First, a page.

Rock Star Deaths: Is the 27 Club for Real?

The seeming spike in death risk at age 27 for rock superstars may just be legend, but the illusion itself is revealing.

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Matt Dunham / AP

Amy Winehouse

The notable persistence of the so-called 27 Club — the group of rock stars who have all died at age 27, including Janis Joplin, Jimi Hendrix, Kurt Cobain, Jim Morrison, Brian Jones and, most recently, Amy Winehouse — makes it seem like more than mere coincidence. So a group of scientists decided to put the theory to the test.

Led by Adrian Barnett from Queensland University of Technology in Australia, researchers conducted a mathematical analysis to determine the significance, if any, of turning 27 in the world of rock ‘n’ roll superstardom.

The study included included only those artists who had had a No. 1 hit record in the U.K. between 1956 and 2007. Curiously, that criterion excluded Jimi Hendrix, Janis Joplin and Jim Morrison, since their records never reached the top of the British charts. However, 1,046 other musicians did make the cut, including a few muppets (the actors who voiced them, not the puppets themselves) and even Frank Sinatra. The overwhelming majority was male: 86%. Seven percent died during the period studied.

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Although researchers found that rock superstars were significantly more likely to die young, compared with the rest of the U.K. population — two to three times more likely, depending on the time period involved — turning 27 carried no outsized risk. There was a cluster of deaths between age 20 and 40, with a peak at age 32, but overall, researchers concluded that age had less to do with rock-star deaths than did their risky rock-star lifestyles.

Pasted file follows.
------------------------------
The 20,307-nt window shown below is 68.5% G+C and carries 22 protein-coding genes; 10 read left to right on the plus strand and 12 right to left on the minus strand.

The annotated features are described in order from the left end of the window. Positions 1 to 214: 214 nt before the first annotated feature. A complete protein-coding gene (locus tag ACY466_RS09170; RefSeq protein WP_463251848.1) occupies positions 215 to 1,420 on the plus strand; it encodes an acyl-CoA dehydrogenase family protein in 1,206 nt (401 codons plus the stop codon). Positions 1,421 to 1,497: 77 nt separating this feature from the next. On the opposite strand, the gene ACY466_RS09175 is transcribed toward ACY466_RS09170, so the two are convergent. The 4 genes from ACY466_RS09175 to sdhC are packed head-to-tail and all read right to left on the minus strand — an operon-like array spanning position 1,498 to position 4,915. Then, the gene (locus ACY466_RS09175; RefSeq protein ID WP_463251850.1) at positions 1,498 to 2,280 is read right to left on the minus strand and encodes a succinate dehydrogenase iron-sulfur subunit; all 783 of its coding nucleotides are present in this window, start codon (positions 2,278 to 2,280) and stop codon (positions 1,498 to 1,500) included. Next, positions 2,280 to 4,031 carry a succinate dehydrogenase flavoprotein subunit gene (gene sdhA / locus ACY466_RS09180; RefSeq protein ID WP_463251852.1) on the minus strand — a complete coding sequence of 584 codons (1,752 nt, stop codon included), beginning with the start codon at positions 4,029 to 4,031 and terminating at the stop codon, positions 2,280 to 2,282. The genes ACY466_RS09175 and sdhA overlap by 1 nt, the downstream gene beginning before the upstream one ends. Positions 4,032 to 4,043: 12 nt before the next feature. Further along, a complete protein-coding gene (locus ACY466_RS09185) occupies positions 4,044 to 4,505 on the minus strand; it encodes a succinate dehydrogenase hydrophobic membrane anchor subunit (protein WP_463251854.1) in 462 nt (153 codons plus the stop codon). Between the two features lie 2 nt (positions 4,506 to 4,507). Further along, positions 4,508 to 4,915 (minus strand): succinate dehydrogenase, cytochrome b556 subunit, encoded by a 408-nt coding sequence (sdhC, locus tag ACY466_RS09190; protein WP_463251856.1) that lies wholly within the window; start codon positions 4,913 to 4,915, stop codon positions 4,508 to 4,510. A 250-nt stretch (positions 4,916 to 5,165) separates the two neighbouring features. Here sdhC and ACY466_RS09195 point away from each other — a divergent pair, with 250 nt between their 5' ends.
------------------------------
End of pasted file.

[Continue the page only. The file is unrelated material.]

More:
Not surprisingly, the 1970s and early ’80s were the riskiest time for rockers, when surveys of drug use recorded the highest levels ever. There were no deaths in young rock stars between 1985 and 1992, however, which the authors say may be attributed to improvements in medical care for drug overdose or to the shift in popular music, away from hard rock in the ’70s to pop in the ’80s.

I would note that this period also coincides with the Second Summer of Love in the U.K. (1988-89), when the use of MDMA, or ecstasy, at raves became the rage. MDMA carries a far lower death risk than the mixtures of alcohol, cocaine heroin and other depressant drugs that tend to be the major killers of rock stars.

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So why does age 27 seem so dangerous for musicians? It probably has to do with the way the human brain looks for patterns and ignores elements that don’t fit in. If Amy Winehouse had died just two months later, she would have been 28 and the question probably wouldn’t have even been raised. We also ignore the rock stars who were known for their excesses but survived — including Eric Clapton, Keith Richards and Lou Reed — as well as those whose deaths don’t fit the pattern: Sid Vicious who died at 21, for instance, and Jerry Garcia, dead at 53.

We want life to be predictable so we can manage risk, but the danger here doesn’t come from being famous, being a musician or being 27 — it comes from excessive use of alcohol and other drugs.

Maia Szalavitz is a health writer at TIME.com. Find her on Twitter at @maiasz. You can also continue the discussion on TIME Healthland’s Facebook page and on Twitter at @TIMEHealthland.

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